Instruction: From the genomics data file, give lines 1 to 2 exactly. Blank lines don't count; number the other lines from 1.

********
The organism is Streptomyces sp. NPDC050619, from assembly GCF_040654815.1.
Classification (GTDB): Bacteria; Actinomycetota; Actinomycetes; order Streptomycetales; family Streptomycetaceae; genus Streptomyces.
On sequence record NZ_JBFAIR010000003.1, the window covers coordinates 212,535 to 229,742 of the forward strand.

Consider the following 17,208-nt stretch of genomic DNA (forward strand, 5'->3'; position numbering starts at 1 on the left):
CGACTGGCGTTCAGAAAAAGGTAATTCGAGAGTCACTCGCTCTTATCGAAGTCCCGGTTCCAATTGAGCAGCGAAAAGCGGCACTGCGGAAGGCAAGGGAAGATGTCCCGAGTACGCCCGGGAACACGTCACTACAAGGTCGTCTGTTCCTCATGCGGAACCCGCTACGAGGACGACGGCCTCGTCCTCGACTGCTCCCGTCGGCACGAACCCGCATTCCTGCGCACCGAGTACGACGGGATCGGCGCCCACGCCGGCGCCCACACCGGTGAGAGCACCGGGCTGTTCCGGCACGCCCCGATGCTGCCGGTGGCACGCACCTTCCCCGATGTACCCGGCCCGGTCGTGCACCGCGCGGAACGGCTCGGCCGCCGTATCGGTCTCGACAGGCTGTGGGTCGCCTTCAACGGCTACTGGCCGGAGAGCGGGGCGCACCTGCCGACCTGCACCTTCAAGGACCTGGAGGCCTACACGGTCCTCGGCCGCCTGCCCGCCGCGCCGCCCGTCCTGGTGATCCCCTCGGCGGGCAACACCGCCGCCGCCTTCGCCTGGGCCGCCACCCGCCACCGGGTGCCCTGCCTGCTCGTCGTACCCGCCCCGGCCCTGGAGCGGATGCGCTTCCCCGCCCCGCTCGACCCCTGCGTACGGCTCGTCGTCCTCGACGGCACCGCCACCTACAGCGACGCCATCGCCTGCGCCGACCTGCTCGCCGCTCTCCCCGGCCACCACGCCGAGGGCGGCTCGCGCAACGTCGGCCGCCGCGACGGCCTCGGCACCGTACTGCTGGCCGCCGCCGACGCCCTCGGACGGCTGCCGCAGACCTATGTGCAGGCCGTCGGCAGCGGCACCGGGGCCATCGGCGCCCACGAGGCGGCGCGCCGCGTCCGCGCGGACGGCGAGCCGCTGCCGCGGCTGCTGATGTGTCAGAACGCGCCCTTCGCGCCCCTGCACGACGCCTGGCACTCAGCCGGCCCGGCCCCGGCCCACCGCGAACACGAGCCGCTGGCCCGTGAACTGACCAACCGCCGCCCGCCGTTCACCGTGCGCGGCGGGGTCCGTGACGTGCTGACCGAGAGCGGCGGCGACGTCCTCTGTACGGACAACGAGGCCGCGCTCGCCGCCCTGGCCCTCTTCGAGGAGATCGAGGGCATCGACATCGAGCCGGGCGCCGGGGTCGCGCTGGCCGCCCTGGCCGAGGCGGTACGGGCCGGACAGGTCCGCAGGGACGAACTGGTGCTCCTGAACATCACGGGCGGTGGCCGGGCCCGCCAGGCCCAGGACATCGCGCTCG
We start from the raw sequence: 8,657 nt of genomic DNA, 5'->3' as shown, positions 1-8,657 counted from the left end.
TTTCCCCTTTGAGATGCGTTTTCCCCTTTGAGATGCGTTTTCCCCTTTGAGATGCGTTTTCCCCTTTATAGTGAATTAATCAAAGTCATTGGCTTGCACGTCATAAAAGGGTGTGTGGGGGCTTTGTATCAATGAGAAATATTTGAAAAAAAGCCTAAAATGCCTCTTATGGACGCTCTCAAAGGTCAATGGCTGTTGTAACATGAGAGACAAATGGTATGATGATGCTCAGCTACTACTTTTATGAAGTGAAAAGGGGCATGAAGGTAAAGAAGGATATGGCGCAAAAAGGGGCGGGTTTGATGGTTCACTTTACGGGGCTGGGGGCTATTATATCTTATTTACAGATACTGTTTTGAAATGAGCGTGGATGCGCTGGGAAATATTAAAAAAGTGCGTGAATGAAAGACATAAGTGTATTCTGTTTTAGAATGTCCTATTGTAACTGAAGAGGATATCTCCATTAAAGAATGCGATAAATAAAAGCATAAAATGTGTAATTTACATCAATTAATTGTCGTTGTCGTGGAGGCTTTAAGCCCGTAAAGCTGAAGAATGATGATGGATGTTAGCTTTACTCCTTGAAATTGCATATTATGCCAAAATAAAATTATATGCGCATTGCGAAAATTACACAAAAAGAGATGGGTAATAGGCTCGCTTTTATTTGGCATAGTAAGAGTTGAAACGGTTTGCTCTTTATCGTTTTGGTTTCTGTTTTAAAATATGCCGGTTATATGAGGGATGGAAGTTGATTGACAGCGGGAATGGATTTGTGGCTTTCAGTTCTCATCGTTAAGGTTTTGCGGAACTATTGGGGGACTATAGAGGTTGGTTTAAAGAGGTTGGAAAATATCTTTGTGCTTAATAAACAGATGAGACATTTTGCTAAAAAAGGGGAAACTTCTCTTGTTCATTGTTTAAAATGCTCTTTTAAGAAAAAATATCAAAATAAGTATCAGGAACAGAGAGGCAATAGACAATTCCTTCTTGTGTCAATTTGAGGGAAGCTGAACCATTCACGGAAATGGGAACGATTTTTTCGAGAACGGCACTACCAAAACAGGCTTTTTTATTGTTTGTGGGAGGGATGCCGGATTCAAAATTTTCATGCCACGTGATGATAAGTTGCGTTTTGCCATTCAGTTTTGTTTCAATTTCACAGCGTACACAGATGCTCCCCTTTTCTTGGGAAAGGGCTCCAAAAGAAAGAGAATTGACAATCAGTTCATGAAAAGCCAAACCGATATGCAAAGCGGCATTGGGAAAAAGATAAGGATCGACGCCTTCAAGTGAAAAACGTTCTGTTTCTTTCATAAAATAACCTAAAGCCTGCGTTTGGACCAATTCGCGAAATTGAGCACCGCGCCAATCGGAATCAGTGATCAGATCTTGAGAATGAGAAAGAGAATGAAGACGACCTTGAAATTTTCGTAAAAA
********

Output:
The organism is Streptomyces sp. NPDC050619, from assembly GCF_040654815.1.
Classification (GTDB): Bacteria; Actinomycetota; Actinomycetes; order Streptomycetales; family Streptomycetaceae; genus Streptomyces.